Earlier today Pfizer (PFE) inked a record deal to buy Allergan (AGN) for $155B. The deal was primarily due to help Pfizer save billions of dollars every year in taxes (aka tax inversion). Pfizer is the latest in a series of high profile companies that are moving their headquarters overseas to take advantage of a corporate tax loophole that allows them to pay lower taxes on income generated abroad. Let's take a closer look at tax inversions and a list of companies which have inverted recently.
What is a Tax Inversion?
The most common definition of a tax inversion occurs when a company becomes a subsidiary of a new parent company located in another country for the purpose of lowering their tax rates.
The simple reason to invert is to save money by paying less taxes. In the U.S., the 2015 corporate tax rate is 35% which is one of the highest rates in the developed world. Meanwhile, Ireland's corporate tax rate of only 12.5% which translates into billions of dollars a year.
In addition to the 35% corporate tax rate, the U.S. is also one of the few countries that taxes its companies on their worldwide income. The current U.S. tax code allows domestic companies to defer the taxes owed on profits generated overseas until they bring the money back to the U.S. Meanwhile, other countries, like the U.K. or Canada only tax domestic profits. This means a company based in the U.S. can end up paying more taxes than an identical U.S. company owned by a foreign entity. The loophole allows U.S. companies to buy a foreign parent which allows them to escape paying Uncle Sam on their worldwide income. Another important loophole that exists is that once a company inverts, it can take advantage of the U.S. tax deduction on interest for payments to their own affiliates abroad. These deductions are only available with a foreign parent company and add up to serious dollars.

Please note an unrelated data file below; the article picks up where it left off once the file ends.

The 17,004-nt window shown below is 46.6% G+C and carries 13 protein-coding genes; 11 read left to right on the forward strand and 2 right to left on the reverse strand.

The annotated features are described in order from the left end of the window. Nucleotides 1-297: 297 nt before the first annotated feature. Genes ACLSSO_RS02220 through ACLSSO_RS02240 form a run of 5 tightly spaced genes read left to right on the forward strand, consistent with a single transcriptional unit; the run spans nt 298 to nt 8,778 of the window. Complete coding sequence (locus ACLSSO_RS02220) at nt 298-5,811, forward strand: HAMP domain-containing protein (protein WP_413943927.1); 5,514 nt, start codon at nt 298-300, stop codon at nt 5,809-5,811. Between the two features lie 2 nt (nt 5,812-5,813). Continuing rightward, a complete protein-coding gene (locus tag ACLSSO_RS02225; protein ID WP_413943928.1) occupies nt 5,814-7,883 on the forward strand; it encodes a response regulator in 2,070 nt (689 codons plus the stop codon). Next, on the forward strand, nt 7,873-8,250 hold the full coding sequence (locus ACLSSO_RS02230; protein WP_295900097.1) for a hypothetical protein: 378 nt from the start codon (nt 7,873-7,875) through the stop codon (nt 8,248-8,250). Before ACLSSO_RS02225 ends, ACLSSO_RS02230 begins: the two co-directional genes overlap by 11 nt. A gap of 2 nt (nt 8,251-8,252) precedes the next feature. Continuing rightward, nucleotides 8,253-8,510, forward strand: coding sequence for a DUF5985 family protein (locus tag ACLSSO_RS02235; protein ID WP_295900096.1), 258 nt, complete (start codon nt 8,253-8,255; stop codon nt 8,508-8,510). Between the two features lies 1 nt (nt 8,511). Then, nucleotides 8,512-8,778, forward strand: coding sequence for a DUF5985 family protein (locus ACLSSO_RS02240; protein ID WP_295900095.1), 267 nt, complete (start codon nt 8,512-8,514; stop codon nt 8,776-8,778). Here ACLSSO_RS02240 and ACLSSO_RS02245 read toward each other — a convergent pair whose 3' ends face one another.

Tax Inversions - See the Data
The following data courtesy of Bloomberg shows which companies have inverted recently and that the pace of inversions has grown rapidly in recent years.
Corporate Expatriates - See the Data
The roster of corporate expats includes inverted companies and former divisions that they spun off as indpendent entities, as well as US firms that got a foreign address through a leveraged buyout or other ownership change.
1 – For companies that have changed incorporation more than once, indicates latest place of incorporation.
2 – Xoma reincorporated from Bermuda to the United States in 2011.
Source: Data compiled by Bloomberg
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